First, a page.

Thank you for the opportunity to participate in this discussion.
I serve as project officer for the Women's Educational Equity Act Program
(WEEA) within the Office of Elementary and Secondary Education (OESE) at
the U.S. Department of Education. The purpose of the program is: to
promote gender equity in education; to promote equity in education
for women and girls who suffer from multiple forms of discrimination
based on sex and race, ethnic origin, limited English proficiency,
disability or age; and to provide financial assistance to enable
educational agencies to meet the requirements of title IX of the
Education Amendments of 1972. WEEA is the only program within
OESE that focuses solely on gender equity. The interest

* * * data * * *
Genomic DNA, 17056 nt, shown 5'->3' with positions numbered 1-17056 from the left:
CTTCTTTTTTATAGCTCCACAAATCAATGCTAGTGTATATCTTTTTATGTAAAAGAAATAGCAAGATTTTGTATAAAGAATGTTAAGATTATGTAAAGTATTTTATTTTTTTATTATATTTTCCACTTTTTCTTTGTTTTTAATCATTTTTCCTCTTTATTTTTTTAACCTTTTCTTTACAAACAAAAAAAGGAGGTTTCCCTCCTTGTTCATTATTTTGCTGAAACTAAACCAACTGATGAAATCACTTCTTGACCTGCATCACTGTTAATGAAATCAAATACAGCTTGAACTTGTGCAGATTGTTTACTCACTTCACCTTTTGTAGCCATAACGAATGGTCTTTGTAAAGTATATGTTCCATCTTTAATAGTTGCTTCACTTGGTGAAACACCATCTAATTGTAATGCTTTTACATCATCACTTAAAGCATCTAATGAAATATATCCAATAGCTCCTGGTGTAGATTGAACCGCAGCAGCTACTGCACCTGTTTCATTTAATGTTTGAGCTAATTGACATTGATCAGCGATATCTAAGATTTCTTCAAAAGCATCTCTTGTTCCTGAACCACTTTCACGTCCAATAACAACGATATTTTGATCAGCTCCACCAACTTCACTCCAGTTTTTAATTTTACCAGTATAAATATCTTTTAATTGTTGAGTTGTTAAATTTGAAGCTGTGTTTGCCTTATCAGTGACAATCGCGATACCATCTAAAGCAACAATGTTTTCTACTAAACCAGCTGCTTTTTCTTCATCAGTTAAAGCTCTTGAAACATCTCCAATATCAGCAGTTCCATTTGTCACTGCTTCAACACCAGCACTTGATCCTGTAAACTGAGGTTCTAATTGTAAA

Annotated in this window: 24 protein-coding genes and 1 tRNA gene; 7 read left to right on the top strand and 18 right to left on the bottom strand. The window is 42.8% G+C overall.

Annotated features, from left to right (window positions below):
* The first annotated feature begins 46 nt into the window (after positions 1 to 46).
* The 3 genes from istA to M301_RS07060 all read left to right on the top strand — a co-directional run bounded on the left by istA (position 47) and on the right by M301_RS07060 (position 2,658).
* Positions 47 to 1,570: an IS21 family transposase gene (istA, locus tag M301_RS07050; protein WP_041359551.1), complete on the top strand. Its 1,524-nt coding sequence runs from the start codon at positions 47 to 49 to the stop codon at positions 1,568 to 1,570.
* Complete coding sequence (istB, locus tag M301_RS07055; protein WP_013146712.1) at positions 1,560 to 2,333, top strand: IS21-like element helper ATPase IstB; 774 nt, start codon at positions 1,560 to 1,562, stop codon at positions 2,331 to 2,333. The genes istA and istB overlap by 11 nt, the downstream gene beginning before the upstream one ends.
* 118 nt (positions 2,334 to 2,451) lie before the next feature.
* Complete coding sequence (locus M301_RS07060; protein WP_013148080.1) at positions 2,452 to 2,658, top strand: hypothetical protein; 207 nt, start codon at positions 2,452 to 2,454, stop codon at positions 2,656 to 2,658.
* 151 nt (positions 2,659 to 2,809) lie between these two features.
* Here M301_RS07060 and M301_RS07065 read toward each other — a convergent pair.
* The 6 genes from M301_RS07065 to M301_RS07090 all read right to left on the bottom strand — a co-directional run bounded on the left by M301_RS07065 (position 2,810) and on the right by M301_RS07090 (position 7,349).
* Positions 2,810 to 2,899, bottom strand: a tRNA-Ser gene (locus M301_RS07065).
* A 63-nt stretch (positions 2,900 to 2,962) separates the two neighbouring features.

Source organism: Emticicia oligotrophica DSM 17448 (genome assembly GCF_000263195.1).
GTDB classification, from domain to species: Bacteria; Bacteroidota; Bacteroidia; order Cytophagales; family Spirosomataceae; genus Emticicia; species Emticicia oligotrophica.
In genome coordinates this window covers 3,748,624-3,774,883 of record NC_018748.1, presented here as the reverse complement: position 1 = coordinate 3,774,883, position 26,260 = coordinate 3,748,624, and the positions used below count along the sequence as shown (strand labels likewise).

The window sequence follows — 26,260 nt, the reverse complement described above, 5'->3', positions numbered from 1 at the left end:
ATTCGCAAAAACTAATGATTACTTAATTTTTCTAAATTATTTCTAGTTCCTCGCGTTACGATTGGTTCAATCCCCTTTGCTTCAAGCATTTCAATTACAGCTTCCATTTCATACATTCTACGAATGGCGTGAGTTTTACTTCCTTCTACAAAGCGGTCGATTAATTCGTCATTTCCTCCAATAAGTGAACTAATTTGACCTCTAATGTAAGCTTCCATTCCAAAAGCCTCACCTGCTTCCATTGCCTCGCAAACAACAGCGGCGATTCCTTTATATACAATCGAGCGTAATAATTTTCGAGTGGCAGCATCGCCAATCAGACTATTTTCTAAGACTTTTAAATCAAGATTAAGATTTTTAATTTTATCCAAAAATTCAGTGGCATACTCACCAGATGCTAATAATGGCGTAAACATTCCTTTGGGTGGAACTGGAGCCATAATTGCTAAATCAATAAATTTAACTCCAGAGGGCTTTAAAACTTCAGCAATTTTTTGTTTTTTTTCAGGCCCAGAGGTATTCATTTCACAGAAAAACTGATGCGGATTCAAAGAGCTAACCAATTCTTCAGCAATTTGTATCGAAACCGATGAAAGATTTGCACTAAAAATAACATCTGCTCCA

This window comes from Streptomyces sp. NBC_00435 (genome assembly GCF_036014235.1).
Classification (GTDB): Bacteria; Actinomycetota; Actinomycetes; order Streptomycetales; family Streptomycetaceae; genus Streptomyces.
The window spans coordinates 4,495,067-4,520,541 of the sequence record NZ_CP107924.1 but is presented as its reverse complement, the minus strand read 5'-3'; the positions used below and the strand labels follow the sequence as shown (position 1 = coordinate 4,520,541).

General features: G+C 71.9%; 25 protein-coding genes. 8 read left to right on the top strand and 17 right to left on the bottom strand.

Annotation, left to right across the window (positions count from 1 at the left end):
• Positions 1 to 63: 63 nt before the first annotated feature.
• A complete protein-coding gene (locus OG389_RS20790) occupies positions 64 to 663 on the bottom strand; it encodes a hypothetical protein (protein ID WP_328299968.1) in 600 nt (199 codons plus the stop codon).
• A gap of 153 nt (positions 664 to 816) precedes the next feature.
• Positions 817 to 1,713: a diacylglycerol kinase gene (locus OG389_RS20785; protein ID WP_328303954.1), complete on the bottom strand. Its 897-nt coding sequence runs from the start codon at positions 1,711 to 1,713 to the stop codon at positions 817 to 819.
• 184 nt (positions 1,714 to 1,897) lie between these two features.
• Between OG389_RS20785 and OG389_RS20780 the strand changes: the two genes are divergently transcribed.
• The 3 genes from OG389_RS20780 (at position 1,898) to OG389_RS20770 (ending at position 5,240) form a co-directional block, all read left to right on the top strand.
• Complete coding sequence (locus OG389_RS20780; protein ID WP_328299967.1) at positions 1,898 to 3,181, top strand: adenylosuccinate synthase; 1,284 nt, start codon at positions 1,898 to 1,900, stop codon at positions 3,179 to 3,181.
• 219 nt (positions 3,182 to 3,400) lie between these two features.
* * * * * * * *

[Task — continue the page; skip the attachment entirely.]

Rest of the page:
in WEEA is high; consequently, it is very much oversubscribed.
For example, for fiscal year 2000, we were only able to fund
seven projects out of 141 applications (our appropriation
totaled only $3 million). The level of funding has remained
constant over the past years.
Why is there so little funding for women and girls programs? If we look at
statistics, we can see that there continues to be a great need for these
programs. However, because there have been some gains and successes, many
do not recognize the void that still exists and believe that these programs
aren't as vital as they were in the eighties. Those of us who work in this
area know that this is simply not true. The need is particularly great for
girls who suffer from multiple forms of discrimination. Throughout the
year, this office is bombarded with inquiries from individuals and
organizations regarding funding.
I have a couple of questions to start off the discussion. With limited
funds available, how can we target $ to address the greatest needs? How
can we strengthen/increase the network of individuals interested in
gender equity in order to increase overall visibility which might
result in more funding?
This archive was generated by hypermail 2.1.2 : Fri Apr 12 2002 - 15:15:50 EDT